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Sanne de Wilde, Arko Datto and Leonard Pongo join NOOR

On the way back from a picnic on one of the uninhabited small islands around Pingelap, with the colorblind Pingelapese and all the children of the one school of the island. The bay is now protected, islanders are no longer allowed to fish for turtles. Because of the infrared colors the scene looks very romantic, at the same time there’s the visual connotation of the boats full of refugees setting off for a better future. From the series The Island of the Colorblind © Sanne de Wilde/NOOR

Three emerging image-makers with an edgy take on documentary photography join the prestigious agency as nominees

NOOR, the prestigious photo agency and foundation, has signed up three new nominees – Sanne de Wilde, Arko Datto and Leonard Pongo. Hailing from Belgium, India and Belgium/DR Congo respectively, all three are known for their cutting-edge work, rooted in documentary but pushing the aesthetic boundaries of image-making.

Sanne de Wilde graduated from Ghent’s Royal Academy of Fine Arts in June 2012 but is already known for several outstanding projects – Snow White, a study of albinism shot in distinctive bleached-out colours; The Dwarf Empire, a study of small people and voyeurism; and, mostly recently, The Island of the Colorblind, an investigation of achromatopsia that was published as a book this summer, presented at the Voies Off in Arles by the Festival Circulation(s), and given a cover feature in BJP.

Arko Datto originally studied physics and maths before moving into photography, graduating in photojournalism from the Danish School of Journalism, Aarhus in 2013. He has made several long-term personal projects including PIK-NIK and Mannequin, which both attracted attention at Arles this year – PIK-NIK winning the Cosmos-Arles PDF Award and Mannequin screened at the Voies Off. His work has been published by BJP, TIME, National Geographic, Newsweek and many more, and he has also worked for Benetton’s Fabrica initiative, covering the Indian elections for two months in 2014.

Picnicking is far from a simple affair in eastern India. In a land where the fleeting months of December to February offer the only time to ‘enjoy’ the otherwise unbearable tropical sun, picnicking is a winter pastime that’s taken very, very seriously. This work, done between 2013 and 2015 takes a look at this phenomenon. From the series PIK-NIK © Arko Datto/NOOR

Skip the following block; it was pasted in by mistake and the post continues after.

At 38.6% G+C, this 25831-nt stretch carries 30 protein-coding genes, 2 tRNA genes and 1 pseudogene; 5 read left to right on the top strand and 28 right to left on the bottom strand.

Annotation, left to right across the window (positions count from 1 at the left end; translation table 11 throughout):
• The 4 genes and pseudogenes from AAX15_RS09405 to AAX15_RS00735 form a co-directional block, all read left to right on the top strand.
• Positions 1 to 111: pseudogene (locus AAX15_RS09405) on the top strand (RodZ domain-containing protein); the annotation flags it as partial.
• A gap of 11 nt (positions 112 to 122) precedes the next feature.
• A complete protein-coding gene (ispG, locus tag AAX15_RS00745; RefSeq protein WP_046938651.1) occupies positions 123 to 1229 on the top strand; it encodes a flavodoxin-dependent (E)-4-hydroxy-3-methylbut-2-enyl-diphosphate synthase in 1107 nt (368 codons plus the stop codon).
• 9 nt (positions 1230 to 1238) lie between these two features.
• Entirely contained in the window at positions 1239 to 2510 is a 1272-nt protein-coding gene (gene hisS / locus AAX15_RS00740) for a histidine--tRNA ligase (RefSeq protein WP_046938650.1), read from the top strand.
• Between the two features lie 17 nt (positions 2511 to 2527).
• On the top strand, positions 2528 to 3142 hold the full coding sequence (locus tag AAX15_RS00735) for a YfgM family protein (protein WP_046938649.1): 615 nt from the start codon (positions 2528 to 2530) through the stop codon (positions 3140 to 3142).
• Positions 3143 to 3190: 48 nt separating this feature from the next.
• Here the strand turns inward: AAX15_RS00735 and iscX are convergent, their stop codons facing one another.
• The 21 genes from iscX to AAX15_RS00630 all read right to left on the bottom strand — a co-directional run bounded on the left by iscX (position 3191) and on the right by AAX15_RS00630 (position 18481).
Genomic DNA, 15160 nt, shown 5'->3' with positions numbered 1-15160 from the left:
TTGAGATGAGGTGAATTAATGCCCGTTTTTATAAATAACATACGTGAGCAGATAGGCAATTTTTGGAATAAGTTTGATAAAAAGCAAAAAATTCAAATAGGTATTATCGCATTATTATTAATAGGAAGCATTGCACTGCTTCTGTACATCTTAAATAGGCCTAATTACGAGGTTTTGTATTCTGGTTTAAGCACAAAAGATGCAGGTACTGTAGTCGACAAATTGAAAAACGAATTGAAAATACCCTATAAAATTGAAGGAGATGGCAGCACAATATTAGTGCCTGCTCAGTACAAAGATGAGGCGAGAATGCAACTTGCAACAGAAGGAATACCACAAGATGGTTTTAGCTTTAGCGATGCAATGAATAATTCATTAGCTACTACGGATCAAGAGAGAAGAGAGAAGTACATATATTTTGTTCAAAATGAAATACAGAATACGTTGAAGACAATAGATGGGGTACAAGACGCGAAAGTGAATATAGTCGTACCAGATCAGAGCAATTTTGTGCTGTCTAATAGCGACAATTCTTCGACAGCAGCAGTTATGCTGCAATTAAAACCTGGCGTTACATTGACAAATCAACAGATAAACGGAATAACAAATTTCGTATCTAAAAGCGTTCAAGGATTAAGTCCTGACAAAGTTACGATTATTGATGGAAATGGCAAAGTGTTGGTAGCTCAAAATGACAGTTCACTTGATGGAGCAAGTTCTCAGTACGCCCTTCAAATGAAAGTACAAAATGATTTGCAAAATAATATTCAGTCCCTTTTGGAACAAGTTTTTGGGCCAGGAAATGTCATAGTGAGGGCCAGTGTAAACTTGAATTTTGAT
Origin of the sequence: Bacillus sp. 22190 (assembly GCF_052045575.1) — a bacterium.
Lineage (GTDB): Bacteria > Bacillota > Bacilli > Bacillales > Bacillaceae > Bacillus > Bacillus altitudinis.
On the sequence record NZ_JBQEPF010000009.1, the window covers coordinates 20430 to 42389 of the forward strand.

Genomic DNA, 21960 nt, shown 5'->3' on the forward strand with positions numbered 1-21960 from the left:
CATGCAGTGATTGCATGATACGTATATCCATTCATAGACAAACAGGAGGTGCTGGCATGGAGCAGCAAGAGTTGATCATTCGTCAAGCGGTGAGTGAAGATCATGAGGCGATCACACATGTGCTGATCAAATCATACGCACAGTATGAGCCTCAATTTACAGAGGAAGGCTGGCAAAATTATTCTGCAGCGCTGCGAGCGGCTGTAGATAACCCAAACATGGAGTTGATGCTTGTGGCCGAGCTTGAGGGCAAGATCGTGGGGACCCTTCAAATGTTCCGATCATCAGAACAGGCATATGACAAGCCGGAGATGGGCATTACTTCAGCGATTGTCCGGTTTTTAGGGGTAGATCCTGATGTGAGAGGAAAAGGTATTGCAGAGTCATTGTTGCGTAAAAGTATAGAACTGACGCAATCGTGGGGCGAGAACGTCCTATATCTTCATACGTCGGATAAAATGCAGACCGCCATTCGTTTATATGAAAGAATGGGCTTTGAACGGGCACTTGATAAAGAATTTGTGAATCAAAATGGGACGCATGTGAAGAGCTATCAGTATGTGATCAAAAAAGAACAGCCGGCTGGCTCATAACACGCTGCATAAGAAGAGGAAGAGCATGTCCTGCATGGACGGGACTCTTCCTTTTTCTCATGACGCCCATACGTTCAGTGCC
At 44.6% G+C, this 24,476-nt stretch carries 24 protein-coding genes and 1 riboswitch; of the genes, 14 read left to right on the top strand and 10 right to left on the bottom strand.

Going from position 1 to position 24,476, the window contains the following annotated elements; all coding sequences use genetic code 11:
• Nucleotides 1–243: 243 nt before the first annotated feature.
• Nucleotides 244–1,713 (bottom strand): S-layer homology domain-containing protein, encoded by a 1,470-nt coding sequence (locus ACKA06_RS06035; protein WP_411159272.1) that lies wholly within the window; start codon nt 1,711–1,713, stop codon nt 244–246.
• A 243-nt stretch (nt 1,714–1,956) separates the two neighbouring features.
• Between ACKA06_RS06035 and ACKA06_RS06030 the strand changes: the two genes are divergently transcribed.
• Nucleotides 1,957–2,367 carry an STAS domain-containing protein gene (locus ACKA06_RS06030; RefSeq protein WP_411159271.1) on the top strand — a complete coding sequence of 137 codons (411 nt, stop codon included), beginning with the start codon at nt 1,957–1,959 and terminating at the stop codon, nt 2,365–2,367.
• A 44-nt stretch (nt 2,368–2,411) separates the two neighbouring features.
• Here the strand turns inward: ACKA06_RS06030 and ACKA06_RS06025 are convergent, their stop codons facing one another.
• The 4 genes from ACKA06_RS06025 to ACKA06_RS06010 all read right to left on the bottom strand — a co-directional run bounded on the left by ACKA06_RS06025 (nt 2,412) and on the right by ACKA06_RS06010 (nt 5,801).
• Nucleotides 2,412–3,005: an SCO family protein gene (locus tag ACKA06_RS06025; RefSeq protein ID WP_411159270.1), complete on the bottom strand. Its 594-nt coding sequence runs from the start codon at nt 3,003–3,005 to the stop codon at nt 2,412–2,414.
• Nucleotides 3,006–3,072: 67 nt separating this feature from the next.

Leonard Pongo grew up in Belgium with a Belgian mother and a Congolese father, and is known for his long-term projects in the Democratic Republic of Congo. His series The Uncanny attempts to convey the inner lives of people in DR Congo since the political elections in 2011, for example, and won the POPCAP Prize Africa in 2014. Pongo has published his work in The Guardian, Wall Street Journal and National Geographic, among others, and was one of PDN’s 30 emerging photographers to watch in 2016.

“Having Sanne, Arko and Leonard join us as nominees of NOOR helps us to continue to confront dominant narratives using visual storytelling with integrity and passion,” commented NOOR managing director Clement Saccomani. “We exist to inspire empathy and action. These storytellers share with us this mission and will play an important role in helping us to achieve it.”

Sanne de Wilde added: “Call me naive, but I believe in the power of the photo-family. Connecting people who share ideals, differ in opinion, reach for the same goals, exchange ideas; eager to learn, teach, share. I see NOOR as a colourful bunch of people who I could add another touch of colour to.”

A cursing during a wrestling competition in the Gécamines suburbs – (Lubumbashi) 2013 © Leonard Pongo/NOOR

NOOR photographers Tanya Habjouqa and Robin Hammond have also now joined the agency as full members, following a unanimous vote by the existing photographers. Established in 2007, NOOR’s roster includes image-makers such as Nina Berman, Pep Bonet, Yuri Kozyrev, Alixandra Fazzina and Kadir van Lohuizen; respected photojournalist Stanley Greene was also a member until his death earlier this year.

The agency and its members are committed to “the fundamental power of photography to bear witness to the struggle for human rights and social justice”, and the name NOOR is taken from the Arabic word for light.

http://noorimages.com